Creating a show to fit the made-up genre of comedyhorror is a tantalizing task since many have done injustice to the genre. You could even go as far to say that Kevin Williamson has been the most successful creator of the genre as people first were introduced to comedy-horror with “Scream.” With the success of “Scream,” Williamson went on to make “Scream 2,” “Scream 3,” and in 2011, “Scream 4,” starring Emma Roberts as the killer, (spoiler alert, sorry). Since “Scream 4,” Roberts has gone on to star in many other feature films and TV series such as “American Horror Story: Coven,” and “American Horror Story: Freakshow.” It seems horror is what suits Roberts best as she plays the main character Chanel in “Scream Queens.” A show that is brilliantly written by Murphy and his business partner Brad Falchuk, along with an all-star cast and fashion that could literally kill, I don’t understand why “Scream Queens” has not done better in the ratings. Although the show was one of the most talked about shows of the new Fall season, and was on every TV critic’s list to watch, the season premiere on September 22nd only raked in 4 million viewers; a low number considering the star power and marketing costs the show had supporting it.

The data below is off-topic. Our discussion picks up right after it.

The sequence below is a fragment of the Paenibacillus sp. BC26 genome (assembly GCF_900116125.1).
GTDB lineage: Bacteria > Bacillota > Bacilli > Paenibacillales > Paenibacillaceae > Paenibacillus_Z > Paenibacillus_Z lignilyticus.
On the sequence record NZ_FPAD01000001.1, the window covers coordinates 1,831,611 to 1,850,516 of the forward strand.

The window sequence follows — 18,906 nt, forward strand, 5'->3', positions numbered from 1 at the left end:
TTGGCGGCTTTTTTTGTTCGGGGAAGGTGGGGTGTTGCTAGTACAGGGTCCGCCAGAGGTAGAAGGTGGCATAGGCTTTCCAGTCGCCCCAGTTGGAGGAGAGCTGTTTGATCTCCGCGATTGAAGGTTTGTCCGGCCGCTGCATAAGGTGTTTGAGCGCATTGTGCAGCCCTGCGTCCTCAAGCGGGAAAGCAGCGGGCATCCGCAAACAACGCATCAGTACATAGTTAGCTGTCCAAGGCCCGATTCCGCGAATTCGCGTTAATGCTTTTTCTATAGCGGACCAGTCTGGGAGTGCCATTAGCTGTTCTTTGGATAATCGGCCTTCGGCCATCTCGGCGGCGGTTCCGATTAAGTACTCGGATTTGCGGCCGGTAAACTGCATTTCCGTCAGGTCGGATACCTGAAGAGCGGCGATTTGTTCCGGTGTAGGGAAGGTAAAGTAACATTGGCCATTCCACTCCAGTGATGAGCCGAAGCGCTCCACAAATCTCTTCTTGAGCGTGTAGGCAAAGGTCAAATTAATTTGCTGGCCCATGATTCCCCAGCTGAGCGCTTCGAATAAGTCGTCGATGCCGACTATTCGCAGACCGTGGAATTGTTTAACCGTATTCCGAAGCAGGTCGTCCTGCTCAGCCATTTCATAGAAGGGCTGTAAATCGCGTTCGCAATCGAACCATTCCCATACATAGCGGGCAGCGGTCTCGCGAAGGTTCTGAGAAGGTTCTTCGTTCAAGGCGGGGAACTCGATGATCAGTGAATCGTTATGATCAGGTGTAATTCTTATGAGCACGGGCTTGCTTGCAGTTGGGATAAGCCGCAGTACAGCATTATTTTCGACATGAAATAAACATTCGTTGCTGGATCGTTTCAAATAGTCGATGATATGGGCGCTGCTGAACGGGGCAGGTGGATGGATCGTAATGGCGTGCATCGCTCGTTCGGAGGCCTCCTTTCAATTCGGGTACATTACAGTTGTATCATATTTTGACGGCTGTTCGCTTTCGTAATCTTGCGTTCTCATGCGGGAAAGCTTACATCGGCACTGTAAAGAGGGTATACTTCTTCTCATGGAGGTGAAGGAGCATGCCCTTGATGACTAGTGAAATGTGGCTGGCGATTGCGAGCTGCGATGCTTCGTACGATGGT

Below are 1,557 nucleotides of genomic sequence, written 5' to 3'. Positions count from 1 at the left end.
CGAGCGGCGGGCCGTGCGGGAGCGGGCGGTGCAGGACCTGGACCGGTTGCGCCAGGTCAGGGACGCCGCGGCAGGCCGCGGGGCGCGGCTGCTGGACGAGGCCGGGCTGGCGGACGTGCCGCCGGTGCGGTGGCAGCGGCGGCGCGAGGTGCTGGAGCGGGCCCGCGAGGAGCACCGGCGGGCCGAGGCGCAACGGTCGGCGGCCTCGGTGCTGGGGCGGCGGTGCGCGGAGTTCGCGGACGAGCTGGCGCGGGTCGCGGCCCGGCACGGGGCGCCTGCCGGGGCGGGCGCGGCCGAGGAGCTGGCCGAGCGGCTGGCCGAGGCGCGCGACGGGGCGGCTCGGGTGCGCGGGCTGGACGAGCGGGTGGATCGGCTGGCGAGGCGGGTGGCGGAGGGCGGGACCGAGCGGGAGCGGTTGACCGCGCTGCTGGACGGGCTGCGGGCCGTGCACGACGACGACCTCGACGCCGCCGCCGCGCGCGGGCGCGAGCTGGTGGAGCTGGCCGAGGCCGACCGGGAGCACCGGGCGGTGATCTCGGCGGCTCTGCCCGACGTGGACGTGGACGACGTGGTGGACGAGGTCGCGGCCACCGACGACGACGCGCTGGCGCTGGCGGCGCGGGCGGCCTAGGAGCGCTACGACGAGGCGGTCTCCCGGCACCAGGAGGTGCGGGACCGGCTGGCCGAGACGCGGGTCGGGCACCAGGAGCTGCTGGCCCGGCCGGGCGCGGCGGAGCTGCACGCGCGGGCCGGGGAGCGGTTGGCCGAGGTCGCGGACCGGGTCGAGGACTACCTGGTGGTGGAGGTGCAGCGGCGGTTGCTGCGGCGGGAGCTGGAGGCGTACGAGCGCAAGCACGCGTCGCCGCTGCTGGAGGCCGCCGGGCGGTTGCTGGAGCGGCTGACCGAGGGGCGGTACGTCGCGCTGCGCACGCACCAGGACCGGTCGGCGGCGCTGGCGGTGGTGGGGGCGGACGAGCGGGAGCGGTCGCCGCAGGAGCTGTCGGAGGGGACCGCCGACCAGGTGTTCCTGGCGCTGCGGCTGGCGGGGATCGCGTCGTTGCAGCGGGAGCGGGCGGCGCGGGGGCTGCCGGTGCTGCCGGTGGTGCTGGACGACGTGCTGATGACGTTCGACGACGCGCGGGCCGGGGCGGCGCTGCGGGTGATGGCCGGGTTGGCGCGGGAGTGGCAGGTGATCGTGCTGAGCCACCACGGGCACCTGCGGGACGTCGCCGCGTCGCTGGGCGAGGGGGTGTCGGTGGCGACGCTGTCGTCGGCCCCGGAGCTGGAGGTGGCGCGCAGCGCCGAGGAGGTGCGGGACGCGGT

One of the reasons the show has only had fair success is due to the younger demographic it aims towards. With “Scream Queens” being one of the most tweeted about shows, it clearly isn’t hitting the radar for anyone over the age of 25 as the demographic for Twitter uses lies within the ages of 13-25. Also, the star-studded cast, with the exception of Jamie Lee Curtis and Oliver Hudson, is made up of actors and actresses with whom are most popular amongst adults my age (I’m 26) and younger. Emma Roberts, Keke Palmer and Ariana Grande all got their start on Nickelodeon shows while Lea Michele is mostly known for Murphy’s other famous show “Glee,” which centered on high school kids. “Scream Queens” is smart, witty and brilliantly hilarious. The writing and acting is on par with every other show Murphy has created and is unlike any other show on TV at this current time. Sure, we’ve all heard the same college-aged story about sororities and mean girls. And we’ve also all heard the story where young adults are mysteriously stalked and killed by a masked psychopath (hint, hint, “Pretty Little Liars”). But what this show has that most other cliché ones lack, is its ability to make fun of itself. Every character on the show is either downright funny,
Trade Secrets Magazine November 2015